Science communicators, journalists, and bloggers have propagated this view of misinformed and uneducated people hesitating about vaccines for years in trying to explain why the problem persists and how to fix it. It has taken hold of collective thinking about vaccine hesitancy. Yet it is a false narrative.[9]  Vaccine hesitancy metrics do not correlate with levels of education; indeed, affluent and educated people are among the most vocal vaccine critics. Vaccine hesitancy, as well as vaccine confidence, strongly correlate with social group membership. Vaccine attitudes are tied to various political and ideological commitments. Indeed, politicians exploit those connections when they implore their constituents to “trust science” or, conversely, champion freedom of choice. Those social ties that bind every one of us to various social groups and identities are better predictors of vaccine confidence than education levels. That is not to say that evidence and logic are irrelevant. Rather, cognition is socially and culturally implicated.[10]

In addition to health care workers being part of professional communities, they, like every one of us, are members of other communities that define our social, emotional and cultural identities. There is then no reason to think health care workers do not have the same questions and concerns regarding the new covid vaccines, the same challenges navigating the many unknowns of new biotechnologies, and the same difficulties finding the information one needs in order to make a confident decision. Health care staff are also diverse in terms of their social locations, histories, and experiences, all of which bear on vaccine confidence and hesitancy.[11]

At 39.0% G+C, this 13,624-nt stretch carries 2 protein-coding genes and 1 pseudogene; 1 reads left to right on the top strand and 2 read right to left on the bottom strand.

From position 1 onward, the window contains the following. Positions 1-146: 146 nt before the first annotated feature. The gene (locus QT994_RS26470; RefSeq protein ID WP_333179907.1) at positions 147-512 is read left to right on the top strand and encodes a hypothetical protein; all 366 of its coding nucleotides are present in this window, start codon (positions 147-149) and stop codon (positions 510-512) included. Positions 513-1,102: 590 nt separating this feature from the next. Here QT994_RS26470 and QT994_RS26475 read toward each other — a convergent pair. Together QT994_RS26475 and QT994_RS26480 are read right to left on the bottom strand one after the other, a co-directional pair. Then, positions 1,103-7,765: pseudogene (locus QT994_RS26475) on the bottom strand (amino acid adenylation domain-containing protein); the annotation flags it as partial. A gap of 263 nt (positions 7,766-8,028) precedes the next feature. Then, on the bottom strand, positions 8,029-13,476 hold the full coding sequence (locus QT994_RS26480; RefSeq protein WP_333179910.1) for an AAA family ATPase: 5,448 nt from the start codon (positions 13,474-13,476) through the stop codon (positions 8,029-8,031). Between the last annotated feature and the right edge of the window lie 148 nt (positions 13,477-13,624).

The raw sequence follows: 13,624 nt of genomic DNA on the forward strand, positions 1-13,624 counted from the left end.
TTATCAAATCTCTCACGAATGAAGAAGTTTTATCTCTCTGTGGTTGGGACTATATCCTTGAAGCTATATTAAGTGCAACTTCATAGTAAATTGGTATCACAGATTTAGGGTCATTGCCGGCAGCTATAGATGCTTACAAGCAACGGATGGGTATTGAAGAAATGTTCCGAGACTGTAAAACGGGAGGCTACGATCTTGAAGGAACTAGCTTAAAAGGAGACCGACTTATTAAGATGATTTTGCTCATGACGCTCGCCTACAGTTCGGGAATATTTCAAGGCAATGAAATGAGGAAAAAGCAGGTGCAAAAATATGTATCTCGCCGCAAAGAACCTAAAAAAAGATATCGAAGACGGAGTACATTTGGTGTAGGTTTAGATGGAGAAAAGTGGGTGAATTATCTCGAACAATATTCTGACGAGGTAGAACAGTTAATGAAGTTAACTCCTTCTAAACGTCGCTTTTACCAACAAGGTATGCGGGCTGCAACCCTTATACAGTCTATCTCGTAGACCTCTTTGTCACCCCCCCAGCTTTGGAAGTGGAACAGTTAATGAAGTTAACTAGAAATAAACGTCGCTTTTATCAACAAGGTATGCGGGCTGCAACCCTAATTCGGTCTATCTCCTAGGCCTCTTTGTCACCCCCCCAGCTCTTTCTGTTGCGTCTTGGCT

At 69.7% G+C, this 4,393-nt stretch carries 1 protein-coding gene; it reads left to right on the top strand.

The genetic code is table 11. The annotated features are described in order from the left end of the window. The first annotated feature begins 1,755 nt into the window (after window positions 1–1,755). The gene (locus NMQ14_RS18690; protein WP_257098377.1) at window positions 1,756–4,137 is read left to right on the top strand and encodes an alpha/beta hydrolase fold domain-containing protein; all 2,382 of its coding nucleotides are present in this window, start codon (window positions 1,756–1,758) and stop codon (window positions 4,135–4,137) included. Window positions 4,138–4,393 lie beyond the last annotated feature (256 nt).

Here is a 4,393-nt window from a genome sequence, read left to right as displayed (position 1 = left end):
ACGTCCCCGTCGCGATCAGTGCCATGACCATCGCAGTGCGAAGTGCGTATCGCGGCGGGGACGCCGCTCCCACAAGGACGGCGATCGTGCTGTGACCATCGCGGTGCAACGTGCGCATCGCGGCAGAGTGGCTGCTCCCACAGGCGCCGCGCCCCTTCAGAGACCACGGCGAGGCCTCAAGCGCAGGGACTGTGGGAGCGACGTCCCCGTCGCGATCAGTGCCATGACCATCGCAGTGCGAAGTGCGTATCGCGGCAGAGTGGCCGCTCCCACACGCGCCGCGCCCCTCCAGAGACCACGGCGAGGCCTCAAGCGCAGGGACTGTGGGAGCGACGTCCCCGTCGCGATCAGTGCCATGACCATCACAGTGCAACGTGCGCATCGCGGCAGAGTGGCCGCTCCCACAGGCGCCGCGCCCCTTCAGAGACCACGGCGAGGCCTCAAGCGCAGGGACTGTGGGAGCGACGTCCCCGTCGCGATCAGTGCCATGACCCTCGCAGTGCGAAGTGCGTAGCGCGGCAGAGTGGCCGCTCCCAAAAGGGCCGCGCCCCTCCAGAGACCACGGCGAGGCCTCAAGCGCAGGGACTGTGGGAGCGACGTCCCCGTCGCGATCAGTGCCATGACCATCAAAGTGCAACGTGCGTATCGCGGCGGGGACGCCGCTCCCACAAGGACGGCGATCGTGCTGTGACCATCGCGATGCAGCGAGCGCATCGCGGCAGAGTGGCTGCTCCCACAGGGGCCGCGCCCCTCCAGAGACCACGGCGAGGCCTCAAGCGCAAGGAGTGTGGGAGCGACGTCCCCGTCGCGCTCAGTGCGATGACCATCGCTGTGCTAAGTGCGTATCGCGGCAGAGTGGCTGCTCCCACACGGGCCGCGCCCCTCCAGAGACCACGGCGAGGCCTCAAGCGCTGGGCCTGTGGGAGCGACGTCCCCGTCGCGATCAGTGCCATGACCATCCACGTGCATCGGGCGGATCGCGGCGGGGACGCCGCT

There is no reason to think that one’s employment within a health care system guarantees high levels of confidence in its norms and practices. Vaccine hesitant health professionals cited safety concerns due to the rapid development and authorization of COVID vaccines.[12] This is not scientific illiteracy, but suboptimal trust in regulatory practices.

It is well known that the public are wary of commercialized health care. Vaccine hesitators and refusers strongly criticize “Big Pharma” and weak regulatory oversight of this powerful industry.[13] It was with an eye towards shoring public trust, and with that, access to huge markets, that several vaccine manufacturers published their trial protocols in advance of trial completion. But transparency is not enough. The trials had not selected primary endpoints that patients and collapsing health systems are most interested in: reduction in severe illness requiring hospitalization and interruption of virus transmission.[14] It is commonplace for industry to tailor clinical trials towards meeting regulatory approval standards rather than measuring the outcomes that patients and providers really want to know. It was unfortunate lack of leadership by government purchasers for not demanding that the most useful endpoints be built into the studies. Health care professionals are feeling the impact, both in their vaccine communications with patients and the public, and in their own vaccination decision-making. Front-of-the-line health workers needed to decide on vaccination even with important gaps in our knowledge: Do the vaccines stop transmission to other people? Are they safe during pregnancy? Will they impact fertility? With no offerings of educational and decision-making supports, health care workers had little direction on how to navigate these uncertainties and unknowns.